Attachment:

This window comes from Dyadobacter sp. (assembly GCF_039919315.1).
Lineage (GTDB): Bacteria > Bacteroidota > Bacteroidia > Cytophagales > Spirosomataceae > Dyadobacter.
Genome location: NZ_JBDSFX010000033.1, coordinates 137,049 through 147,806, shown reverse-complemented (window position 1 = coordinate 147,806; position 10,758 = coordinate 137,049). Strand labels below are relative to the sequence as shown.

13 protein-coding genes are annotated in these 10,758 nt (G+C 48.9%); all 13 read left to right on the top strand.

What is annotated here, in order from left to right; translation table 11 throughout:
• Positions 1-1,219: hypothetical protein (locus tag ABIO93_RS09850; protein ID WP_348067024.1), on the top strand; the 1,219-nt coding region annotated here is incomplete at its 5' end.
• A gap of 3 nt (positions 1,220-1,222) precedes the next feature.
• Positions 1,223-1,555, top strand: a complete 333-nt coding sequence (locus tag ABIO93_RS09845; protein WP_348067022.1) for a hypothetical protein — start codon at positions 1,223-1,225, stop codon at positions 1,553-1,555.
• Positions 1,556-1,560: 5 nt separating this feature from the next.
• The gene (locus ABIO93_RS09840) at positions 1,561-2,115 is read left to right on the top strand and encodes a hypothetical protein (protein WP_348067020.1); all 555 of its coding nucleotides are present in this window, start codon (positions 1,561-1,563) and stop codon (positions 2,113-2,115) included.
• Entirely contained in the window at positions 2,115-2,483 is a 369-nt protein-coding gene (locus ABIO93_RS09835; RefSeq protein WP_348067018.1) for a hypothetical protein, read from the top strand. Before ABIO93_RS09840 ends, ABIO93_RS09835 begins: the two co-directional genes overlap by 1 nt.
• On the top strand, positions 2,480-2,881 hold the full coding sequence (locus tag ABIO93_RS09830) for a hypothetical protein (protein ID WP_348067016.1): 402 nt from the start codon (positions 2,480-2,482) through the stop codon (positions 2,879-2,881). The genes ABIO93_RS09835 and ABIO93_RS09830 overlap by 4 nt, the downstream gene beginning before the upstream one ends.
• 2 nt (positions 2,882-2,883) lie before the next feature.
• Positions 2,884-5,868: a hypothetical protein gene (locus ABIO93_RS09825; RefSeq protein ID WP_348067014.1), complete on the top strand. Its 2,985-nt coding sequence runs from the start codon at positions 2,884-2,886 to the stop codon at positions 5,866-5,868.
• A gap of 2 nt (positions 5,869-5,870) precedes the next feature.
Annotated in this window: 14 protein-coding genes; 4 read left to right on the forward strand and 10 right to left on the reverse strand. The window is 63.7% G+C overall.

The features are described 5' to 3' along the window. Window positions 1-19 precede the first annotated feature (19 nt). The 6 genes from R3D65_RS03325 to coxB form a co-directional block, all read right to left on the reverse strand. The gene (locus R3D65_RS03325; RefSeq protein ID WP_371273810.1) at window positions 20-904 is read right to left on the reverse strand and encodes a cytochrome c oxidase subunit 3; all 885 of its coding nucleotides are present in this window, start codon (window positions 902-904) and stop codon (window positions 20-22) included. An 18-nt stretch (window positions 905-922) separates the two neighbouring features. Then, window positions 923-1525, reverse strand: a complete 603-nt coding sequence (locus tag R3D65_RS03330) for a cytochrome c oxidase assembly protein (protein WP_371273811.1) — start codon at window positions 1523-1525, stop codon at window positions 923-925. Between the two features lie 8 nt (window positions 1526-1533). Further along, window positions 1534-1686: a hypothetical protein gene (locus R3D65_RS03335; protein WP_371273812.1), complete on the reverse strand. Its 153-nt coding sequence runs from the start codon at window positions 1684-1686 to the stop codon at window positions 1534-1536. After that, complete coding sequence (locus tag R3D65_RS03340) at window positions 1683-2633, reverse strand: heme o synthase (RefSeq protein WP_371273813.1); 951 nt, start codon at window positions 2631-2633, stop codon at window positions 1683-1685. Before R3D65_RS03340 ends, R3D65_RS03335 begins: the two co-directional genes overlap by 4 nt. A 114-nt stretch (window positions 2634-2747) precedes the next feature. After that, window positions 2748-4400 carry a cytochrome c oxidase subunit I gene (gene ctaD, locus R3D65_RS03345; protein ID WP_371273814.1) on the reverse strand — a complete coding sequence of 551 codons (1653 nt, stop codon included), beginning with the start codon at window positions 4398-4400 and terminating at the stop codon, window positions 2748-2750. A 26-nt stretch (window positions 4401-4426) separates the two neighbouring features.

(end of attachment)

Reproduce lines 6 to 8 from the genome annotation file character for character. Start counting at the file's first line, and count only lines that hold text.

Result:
• Positions 1-1,219: hypothetical protein (locus tag ABIO93_RS09850; protein ID WP_348067024.1), on the top strand; the 1,219-nt coding region annotated here is incomplete at its 5' end.
• A gap of 3 nt (positions 1,220-1,222) precedes the next feature.
• Positions 1,223-1,555, top strand: a complete 333-nt coding sequence (locus tag ABIO93_RS09845; protein WP_348067022.1) for a hypothetical protein — start codon at positions 1,223-1,225, stop codon at positions 1,553-1,555.